USS Housatonic (1861)
|Namesake:||The Housatonic River|
|Builder:||Boston Navy Yard, Charlestown, Massachusetts|
|Launched:||20 November 1861|
|Sponsored by:||Miss Jane Coffin Colby and Miss Susan Paters Hudson|
|Commissioned:||29 August 1862|
|Fate:||Sunk 17 February 1864|
|Displacement:||1,240 long tons (1,260 t)|
|Length:||205 ft (62 m)|
|Beam:||38 ft (12 m)|
|Draft:||8 ft 7 in (2.62 m)|
|Propulsion:||Sail and steam|
|Speed:||9 knots (17 km/h; 10 mph)|
|Complement:||160 officers and enlisted|
|Armament:||1 × 100-pounder (45 kg) Parrott rifle
3 × 30-pounder (14 kg) Parrott rifles
1 × 11 in (280 mm) Dahlgren smoothbore
2 × 32-pounders (15 kg)
2 × 24-pounder (11 kg) howitzers
1 × 12-pounder (5 kg) howitzer
1 × 12-pounder (5 kg) rifle
The first USS Housatonic was a screw sloop-of-war of the United States Navy, named for the Housatonic River of New England which rises in Berkshire County, Massachusetts, and flows southward into Connecticut before emptying into Long Island Sound east of Bridgeport, Connecticut. Housatonic was the first ship in history to be sunk by a submarine.
Housatonic was launched on 20 November 1861, by the Boston Navy Yard at Charlestown, Massachusetts, sponsored by Miss Jane Coffin Colby and Miss Susan Paters Hudson; and commissioned there on 29 August 1862, with Commander William Rogers Taylor in command. Housatonic was one of four sister ships which included USS Adirondack, USS Ossipee, and USS Juniata.
Capture of the Princess Royal and Confederate Counter-Attack
On 29 January 1863, her boats, aided by those of USS Augusta, USS G. W. Blunt, and USS America, boarded and refloated the iron steamer Princess Royal. The gunboat Unadilla had driven the blockade runner ashore as she attempted to slip into Charleston from England with a cargo consisting of two marine engines destined for Confederate ironclads and a large quantity of ordnance and ammunition. These imports were of such great potential value to the South that they have been called "the war's most important single cargo of contraband."
It is possibly in the hope of recovering this invaluable prize that the Confederate ironclad rams CSS Chicora and CSS Palmetto State slipped out of the main ship channel of Charleston Harbor to attack the Union blockading fleet in the early morning fog two days later. They rammed Mercedita, forcing her to strike her colors "in a sinking and perfectly defenseless condition", and moved on to cripple Keystone State. Gunfire from the rams also damaged Quaker City and Augusta before the Confederate ships withdrew under fire from Housatonic to the protection of shore batteries.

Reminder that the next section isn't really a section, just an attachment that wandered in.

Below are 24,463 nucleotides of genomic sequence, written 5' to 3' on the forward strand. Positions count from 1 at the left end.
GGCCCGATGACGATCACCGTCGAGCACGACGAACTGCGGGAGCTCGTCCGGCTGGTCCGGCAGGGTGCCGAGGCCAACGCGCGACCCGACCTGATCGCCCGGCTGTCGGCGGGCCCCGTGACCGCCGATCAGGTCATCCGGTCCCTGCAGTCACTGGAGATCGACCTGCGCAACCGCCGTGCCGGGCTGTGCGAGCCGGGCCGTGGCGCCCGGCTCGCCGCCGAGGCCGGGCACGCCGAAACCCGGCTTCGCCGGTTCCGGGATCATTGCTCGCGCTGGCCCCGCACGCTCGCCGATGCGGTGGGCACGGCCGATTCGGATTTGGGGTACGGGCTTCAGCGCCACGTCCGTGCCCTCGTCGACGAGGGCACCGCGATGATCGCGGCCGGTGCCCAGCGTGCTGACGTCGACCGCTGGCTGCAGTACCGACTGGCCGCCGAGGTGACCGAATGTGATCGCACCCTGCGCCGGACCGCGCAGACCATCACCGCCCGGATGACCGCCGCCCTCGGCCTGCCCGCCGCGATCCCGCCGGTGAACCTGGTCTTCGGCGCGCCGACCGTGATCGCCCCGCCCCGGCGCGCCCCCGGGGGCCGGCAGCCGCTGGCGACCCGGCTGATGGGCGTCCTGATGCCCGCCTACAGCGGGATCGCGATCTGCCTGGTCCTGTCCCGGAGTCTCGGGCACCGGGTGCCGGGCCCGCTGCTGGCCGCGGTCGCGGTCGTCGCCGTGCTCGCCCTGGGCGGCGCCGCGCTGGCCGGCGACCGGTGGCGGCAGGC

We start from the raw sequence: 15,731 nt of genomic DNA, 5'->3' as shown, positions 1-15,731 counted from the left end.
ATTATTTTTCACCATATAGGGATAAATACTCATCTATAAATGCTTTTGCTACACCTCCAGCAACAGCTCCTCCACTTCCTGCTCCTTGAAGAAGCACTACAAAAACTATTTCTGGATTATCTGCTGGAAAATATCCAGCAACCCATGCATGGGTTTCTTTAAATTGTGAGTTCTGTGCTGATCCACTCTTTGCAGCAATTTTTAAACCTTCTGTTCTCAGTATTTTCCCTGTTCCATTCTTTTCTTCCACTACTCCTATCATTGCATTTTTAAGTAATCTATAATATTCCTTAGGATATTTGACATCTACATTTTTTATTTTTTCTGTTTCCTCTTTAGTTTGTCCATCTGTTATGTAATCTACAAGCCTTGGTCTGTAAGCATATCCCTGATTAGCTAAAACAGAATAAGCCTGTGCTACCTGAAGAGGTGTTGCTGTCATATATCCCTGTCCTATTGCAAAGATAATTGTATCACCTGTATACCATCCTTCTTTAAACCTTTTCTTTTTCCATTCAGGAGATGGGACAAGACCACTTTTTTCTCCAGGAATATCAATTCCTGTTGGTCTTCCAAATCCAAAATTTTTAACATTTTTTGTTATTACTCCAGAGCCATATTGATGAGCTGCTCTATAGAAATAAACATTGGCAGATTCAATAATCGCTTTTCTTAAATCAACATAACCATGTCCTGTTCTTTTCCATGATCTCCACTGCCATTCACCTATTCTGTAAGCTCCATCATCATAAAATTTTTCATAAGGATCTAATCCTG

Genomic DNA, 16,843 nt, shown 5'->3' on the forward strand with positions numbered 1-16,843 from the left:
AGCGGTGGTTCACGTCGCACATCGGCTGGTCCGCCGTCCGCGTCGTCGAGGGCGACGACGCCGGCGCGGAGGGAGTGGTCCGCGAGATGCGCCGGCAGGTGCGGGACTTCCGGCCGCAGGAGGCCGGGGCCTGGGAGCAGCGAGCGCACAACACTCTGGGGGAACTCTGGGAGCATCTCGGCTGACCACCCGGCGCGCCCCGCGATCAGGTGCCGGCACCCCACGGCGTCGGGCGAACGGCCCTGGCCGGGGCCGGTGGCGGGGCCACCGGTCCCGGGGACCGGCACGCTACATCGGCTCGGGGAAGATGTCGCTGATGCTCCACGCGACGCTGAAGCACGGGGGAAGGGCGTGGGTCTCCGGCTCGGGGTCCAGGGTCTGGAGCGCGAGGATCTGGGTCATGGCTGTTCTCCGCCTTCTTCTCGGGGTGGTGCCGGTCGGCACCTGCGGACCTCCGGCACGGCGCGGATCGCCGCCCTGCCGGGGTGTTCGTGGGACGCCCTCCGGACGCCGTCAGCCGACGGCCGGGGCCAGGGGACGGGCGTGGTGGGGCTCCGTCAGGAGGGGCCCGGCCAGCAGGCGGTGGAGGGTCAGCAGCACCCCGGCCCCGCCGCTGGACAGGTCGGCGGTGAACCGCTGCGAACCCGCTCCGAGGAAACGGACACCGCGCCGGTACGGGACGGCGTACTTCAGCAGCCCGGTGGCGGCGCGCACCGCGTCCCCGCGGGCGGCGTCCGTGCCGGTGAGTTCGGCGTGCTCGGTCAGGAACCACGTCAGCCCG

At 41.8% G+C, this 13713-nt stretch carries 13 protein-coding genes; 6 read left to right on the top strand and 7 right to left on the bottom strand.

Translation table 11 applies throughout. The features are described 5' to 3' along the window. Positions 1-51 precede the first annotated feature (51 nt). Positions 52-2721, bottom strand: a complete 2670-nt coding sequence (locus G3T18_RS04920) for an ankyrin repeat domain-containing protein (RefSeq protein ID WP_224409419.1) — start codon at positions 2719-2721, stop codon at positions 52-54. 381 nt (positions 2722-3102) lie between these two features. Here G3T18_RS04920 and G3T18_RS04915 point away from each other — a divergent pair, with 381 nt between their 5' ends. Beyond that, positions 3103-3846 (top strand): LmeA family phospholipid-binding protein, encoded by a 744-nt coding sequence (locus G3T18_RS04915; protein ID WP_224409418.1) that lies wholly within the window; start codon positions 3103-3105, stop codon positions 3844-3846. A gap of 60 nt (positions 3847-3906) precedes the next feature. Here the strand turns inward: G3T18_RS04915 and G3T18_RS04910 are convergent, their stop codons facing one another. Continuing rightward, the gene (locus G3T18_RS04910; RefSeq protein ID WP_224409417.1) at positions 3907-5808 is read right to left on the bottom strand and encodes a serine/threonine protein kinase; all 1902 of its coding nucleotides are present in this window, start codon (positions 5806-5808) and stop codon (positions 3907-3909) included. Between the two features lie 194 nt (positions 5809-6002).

Capture of the Georgiana
On 19 March 1863, Housatonic and Wissahickon, responding to signal flares sent up by America, chased the 407 ton iron-hulled blockade runner SS Georgiana ashore on Long Island, South Carolina. The Georgiana's cargo of munitions, medicine and merchandise was then valued at over $1,000,000. The Georgiana was described in contemporary dispatches and newspaper accounts as more powerful than the Confederate cruisers Alabama, Shenandoah, and Florida. This was a serious and very important blow to the Confederacy. The wreck of the Georgiana was discovered by pioneer underwater archaeologist Lee Spence in 1965.
Further captures, and attacks on Charleston
Housatonic captured the sloop Neptune on 19 April as she attempted to run out of Charleston with a cargo of cotton and turpentine. She was credited with assisting in the capture of the steamer Seesh on 15 May. Howitzers mounted in Housatonic's boats joined in the attack on Fort Wagner on 10 July, which began the continuing bombardment of the Southern works at Charleston. In ensuing months her crew repeatedly manned boats which shelled the shoreline, patrolled close ashore gathering valuable information, and landed troops for raids against the outer defenses of Charleston.
Sunk in the first submarine attack
At just before 9PM, 17 February 1864, Housatonic, commanded by Charles Pickering, was maintaining her station in the blockade outside the bar. Her officer of the deck sighted an object in the water 100 yards off, approaching the ship. "It had the appearance of a plank moving in the water," he later reported. Although the chain was slipped, the engine backed, and all hands were called to quarters, it was too late. Within two minutes of the first sighting, the Confederate submarine H.L. Hunley rammed her spar torpedo into Housatonic's starboard side, forward of the mizzenmast, in history's first successful submarine attack on a warship. Before the rapidly sinking ship went down, the crew managed to lower two boats which took all the men they could hold; most others saved themselves by climbing into the rigging which remained above water after the stricken ship settled on the bottom. Two officers and three men in Housatonic died. The Confederate submarine escaped but was lost with all hands not long after this action; new evidence announced by archaeologists in 2013 indicates that the submarine may have been much closer to the point of detonation that previously realized, thus damaging the submarine as well.
The wreck of Housatonic was largely scrapped in the 1870s–1890s and her location was eventually removed from coastal navigation charts and lost to history. The anchor of Housatonic can be found at the office of Wild Dunes on the Isle of Palms.
- List of sailing frigates of the United States Navy
- List of sailing frigates of the United States Navy
- Bibliography of early American naval history
- Brian Hicks, Hunley legend altered by new discovery, The Post and Courier, 28 January 2013, accessed 28 January 2013.
- This article incorporates text from the public domain Dictionary of American Naval Fighting Ships. The entry can be found here.